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Snapped a turbo mounting bolt... what to do?

Posted by pneumagger, Sep 19, 2009

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  1. pneumagger

    pneumagger Probationary Member

    27
    0
    Joined Sep 13, 2009
    St. Pete Beach, Florida
    Well, my head removal quest continues. When I pulled off the top heat shield bolt I immediately noticed the back drivers side turbo bolts was not only loose, but only a few turns from removal - I think the heat shield was keeping the bolt in there. Also, the front passenger side bolt was not a mitsu OEM bolt but a regular hex bolt.

    3 of the four bolts came out easily but the drivers side front bolt snapped. It took some ummph to break it free and then after about one turn it became difficult to remove. I worked it in and out a little bit and then tried to continue bolt removal when it snapped. It snapped right about where the threads begin on the bolt, so I can't imagine there's a whole lot of stud sticking out of the turbo.

    The other 3 bolts are dry so I doubt antisieze was used when the new turbo went in (only 20k miles ago) and since the other drivers side bolt was basically removed, I'll bet the combination of no AS and more stress F'ed up that bolt.

    Would a fastener removal kit work once I get the manifold off the head/turbo - or should I drill the the little shit out to about 9mm and chase the threads?
    I'm thinking some pb blaster and large removal bit might work since it was broken free about 1 turn before it decided to break.

    How much would it cost a shop to remove it for me if I cant?
     
  2. viprez586

    viprez586 Proven Member

    1,007
    16
    Joined Aug 10, 2006
    New Berlin, Wisconsin
    Drill it out to the appropriate size and use drill extractors - they are reverse drill bits you use by hand. I believe you should use EX-3 or EX-2. They're made by Irwin.
    You will want to use a combination of PB blaster and a blow torch, hell even use a oxy/acetylene torch would make things easier. The bolts are hardened so good luck. May want to consider sending it out to professionals who see that kind of stuff day in and day out. Probably cost you at most $20 and save you a headache.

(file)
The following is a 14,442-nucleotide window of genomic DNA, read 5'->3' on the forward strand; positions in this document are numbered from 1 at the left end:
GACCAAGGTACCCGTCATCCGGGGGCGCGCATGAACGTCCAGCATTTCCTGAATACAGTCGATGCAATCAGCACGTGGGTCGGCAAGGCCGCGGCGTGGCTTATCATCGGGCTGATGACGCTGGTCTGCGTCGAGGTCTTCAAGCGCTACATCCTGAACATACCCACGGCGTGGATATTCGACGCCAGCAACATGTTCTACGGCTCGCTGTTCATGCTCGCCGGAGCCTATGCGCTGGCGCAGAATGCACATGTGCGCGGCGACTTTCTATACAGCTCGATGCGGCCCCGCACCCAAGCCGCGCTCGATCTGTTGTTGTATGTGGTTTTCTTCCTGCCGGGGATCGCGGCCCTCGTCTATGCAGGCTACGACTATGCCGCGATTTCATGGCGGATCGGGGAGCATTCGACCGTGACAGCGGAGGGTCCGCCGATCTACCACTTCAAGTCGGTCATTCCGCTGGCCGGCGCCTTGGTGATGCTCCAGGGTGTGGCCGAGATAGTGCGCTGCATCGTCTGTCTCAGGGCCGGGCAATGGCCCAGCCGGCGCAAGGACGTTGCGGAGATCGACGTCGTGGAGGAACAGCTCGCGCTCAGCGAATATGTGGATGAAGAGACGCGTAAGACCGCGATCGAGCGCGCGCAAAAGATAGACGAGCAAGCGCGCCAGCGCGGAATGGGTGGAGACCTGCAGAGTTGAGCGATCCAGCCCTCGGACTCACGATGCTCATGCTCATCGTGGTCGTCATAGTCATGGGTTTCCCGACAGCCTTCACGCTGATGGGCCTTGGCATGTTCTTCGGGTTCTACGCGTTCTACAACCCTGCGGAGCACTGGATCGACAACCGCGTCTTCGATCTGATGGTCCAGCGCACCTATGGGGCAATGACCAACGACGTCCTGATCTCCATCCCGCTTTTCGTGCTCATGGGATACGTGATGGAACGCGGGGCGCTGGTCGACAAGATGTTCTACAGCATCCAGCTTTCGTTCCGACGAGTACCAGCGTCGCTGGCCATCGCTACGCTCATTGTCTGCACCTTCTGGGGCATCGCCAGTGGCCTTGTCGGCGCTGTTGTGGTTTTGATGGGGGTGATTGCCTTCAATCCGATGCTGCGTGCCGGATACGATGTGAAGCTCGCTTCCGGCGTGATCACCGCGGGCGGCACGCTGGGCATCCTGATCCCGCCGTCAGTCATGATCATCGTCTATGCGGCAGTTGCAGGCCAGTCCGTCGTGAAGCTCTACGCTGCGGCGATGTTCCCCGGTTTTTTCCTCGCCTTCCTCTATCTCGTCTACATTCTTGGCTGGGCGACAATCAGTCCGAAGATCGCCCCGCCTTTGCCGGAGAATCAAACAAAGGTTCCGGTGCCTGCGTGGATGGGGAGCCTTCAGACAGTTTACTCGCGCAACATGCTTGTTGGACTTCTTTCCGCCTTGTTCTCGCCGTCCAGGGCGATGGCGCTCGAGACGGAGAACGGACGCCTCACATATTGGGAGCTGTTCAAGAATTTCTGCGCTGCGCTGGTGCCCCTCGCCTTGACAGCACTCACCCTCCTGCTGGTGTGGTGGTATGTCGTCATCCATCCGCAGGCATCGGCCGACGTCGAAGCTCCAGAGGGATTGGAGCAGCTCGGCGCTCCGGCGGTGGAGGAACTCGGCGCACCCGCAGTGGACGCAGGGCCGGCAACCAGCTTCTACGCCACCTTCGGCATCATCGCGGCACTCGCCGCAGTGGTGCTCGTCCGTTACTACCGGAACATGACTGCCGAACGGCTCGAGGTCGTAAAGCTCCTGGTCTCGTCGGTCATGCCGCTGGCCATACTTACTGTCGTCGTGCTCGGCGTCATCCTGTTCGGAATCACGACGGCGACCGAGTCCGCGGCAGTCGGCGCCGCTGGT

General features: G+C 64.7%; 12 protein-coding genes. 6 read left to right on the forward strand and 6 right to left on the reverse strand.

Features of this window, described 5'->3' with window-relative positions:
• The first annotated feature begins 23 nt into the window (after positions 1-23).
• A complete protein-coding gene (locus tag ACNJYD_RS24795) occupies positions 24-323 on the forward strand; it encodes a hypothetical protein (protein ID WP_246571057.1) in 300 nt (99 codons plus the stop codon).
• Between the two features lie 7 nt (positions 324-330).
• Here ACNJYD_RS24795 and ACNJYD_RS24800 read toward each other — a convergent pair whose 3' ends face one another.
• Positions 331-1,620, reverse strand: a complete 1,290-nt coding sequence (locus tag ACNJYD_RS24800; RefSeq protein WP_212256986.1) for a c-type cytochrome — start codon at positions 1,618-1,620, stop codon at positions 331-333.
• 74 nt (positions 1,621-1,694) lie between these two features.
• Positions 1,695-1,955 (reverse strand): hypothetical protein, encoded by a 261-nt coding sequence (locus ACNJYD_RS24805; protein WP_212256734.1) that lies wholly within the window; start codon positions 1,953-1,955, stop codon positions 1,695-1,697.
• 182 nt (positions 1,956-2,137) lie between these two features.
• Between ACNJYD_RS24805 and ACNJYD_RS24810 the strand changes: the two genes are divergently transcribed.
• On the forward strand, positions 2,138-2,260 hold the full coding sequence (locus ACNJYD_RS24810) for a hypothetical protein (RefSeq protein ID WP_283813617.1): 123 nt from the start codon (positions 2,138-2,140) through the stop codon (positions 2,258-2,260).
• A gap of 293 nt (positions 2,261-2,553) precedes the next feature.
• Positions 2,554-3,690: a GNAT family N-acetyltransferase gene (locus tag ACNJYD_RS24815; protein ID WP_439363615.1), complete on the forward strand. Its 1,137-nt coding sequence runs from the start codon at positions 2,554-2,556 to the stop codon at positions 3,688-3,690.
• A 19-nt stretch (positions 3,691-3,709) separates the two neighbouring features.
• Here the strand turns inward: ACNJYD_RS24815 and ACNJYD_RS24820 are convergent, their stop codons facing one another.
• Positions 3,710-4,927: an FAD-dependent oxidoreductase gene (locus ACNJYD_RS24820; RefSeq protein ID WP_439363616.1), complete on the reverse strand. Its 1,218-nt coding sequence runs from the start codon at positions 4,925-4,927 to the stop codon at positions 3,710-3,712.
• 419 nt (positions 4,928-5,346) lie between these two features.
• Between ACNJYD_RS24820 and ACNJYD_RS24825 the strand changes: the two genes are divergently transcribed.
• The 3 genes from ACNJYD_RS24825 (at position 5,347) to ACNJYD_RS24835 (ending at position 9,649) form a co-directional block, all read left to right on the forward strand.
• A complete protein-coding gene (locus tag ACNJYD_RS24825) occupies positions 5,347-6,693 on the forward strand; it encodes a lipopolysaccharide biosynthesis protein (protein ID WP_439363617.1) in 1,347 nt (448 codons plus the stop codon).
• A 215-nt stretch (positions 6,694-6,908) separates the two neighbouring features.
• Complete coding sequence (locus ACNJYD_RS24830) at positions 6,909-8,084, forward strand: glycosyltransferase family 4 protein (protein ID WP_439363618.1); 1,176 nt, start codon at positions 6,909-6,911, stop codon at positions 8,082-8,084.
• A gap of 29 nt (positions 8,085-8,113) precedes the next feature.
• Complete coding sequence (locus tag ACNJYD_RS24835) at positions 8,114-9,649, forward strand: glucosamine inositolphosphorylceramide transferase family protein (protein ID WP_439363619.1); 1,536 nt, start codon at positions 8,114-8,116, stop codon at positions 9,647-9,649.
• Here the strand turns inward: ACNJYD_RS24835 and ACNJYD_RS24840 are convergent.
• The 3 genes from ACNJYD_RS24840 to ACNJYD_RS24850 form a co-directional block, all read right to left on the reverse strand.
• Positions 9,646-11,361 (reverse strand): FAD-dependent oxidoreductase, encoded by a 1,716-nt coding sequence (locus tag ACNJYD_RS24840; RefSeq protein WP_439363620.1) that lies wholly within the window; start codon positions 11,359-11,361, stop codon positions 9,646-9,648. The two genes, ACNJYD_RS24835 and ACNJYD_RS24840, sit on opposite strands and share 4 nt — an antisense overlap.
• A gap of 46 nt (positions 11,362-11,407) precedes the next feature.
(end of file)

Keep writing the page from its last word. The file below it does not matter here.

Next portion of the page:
Upon putting the new studs in, use OEM bolts, toss the stud, and use 3M copper anti-seize on the threads. The silver stuff will melt away fast and gall the threads next time you take them out.
     
  3. TFFC

    TFFC Proven Member

    134
    1
    Joined Apr 9, 2005
    Chino, California
    Put some Map Gas or Propane heat to the housing, and let it get warm. Then if you can get vice grips on it, clamp on tight and turn it out....If its in the housing you can use a punch/chisel and hammer and try and spin it out. Has worked for me several times, Its better to try, than to just start drilling and possibly make a bigger project
     

    497  0

    1991 Mitsubishi Eclipse GSX
    automatic · 1G DSM
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  4. pneumagger

    pneumagger Probationary Member

    27
    0
    Joined Sep 13, 2009
    St. Pete Beach, Florida
    I got a look at the bolt in the housing... it's ooly just barely sticking out... Maybe 1mm or so.
    Certainly not enough to grasp onto.

    I could probably dremel a slot into the top of it, hit it with som ePB blaster and a torch after a little while.
    But I doubt a screwdriver will back it out.

    If the drill/extract method doesn't work, I'll just have to keep stepping up drills until I drill out the bolt and then chase the threads out. :|
     
  5. viprez586

    viprez586 Proven Member

    1,007
    16
    Joined Aug 10, 2006
    New Berlin, Wisconsin
    Usually that's whats your going to have to do. Just make sure your centered good. Eventually you can get to the point where the bolt is so thin you can get a fine tip punch in there and knock it out without screwing up the threads.

    Breaking bolt's on my dsm made me very proficient at the whole dilemma.
    Learning when to stop before you break the bolt off.
    Spraying PB before hand.
    Use heat.
    Slightly tighten the bolt before you try loosening it to break off the initial rust.
    Almost use the bolt as a tap - un-tighten until you feel resistance, then chase it back in to clear out the rust.
    Drilling the bolt out without ruining a drill bit.
    And lastly tap the threads and apply copper anti-seize.
     
  6. Imback

    Imback Proven Member

    1,148
    21
    Joined Nov 8, 2006
    Elmont, New York
    It would cost you about 15 bucks to have a machine shop do it for you if that. But if your set on doing it your self a oxy/acc torch is your friend.
     

    697  0

    1995 Eagle Talon TSi AWD
    manual · 2G DSM
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  7. tomrjones

    tomrjones Probationary Member

    11
    0
    Joined May 23, 2009
    Cocoa, Florida
    I would do what viprez586 said in his first post. I know you have to take your time and drill it out, but if you make a mistake the worst thing you would have to do is tap the hole again.
     

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